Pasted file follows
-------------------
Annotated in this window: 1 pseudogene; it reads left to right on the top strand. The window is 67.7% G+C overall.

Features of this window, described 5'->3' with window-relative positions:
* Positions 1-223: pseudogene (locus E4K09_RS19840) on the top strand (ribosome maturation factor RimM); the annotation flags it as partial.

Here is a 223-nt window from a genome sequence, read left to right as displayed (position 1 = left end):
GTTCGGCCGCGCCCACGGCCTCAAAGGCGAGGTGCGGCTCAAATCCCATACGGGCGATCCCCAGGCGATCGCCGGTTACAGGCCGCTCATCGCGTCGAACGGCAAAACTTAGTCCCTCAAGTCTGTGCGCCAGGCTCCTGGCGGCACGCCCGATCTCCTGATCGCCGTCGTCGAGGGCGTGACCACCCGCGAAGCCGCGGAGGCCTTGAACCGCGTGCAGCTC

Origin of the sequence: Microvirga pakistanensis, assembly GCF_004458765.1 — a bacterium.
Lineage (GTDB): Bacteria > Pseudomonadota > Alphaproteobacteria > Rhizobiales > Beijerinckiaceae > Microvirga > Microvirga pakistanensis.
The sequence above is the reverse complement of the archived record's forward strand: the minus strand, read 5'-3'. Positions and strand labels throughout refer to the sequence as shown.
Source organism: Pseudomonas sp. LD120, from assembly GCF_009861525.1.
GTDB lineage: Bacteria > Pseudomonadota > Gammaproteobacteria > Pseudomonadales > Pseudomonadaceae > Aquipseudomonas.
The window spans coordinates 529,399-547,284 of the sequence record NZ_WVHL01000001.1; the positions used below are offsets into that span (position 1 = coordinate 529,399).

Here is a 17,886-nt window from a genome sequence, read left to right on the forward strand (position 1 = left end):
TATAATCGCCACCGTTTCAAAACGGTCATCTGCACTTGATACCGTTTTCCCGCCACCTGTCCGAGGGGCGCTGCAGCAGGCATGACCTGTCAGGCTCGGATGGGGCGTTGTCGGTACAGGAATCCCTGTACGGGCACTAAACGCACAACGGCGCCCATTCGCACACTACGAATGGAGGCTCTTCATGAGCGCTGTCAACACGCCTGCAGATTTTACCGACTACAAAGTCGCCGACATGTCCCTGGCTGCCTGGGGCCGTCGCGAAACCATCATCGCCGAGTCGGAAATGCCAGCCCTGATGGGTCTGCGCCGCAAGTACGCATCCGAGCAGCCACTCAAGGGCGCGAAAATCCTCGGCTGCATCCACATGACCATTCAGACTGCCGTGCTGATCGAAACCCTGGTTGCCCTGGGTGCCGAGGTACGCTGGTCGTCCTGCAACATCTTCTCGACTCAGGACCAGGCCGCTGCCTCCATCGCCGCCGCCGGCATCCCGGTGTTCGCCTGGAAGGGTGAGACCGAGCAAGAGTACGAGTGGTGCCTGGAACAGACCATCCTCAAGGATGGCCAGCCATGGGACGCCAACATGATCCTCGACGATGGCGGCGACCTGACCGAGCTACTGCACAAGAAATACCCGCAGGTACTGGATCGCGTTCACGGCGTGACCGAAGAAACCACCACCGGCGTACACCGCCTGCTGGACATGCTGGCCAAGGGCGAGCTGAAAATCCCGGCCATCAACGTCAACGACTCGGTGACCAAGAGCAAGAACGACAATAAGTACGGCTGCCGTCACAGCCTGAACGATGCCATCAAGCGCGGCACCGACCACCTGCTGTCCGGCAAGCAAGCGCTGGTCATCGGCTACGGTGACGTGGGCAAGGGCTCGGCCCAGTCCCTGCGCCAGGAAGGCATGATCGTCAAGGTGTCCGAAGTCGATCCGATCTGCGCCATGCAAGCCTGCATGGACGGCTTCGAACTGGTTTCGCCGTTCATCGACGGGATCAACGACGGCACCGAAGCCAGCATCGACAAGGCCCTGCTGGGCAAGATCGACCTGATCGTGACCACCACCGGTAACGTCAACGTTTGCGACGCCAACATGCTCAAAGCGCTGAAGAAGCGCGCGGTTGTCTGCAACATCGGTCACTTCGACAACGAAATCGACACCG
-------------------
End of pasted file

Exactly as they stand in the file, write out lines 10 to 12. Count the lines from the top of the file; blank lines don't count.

GTDB lineage: Bacteria > Pseudomonadota > Gammaproteobacteria > Pseudomonadales > Pseudomonadaceae > Aquipseudomonas.
The window spans coordinates 529,399-547,284 of the sequence record NZ_WVHL01000001.1; the positions used below are offsets into that span (position 1 = coordinate 529,399).

Here is a 17,886-nt window from a genome sequence, read left to right on the forward strand (position 1 = left end):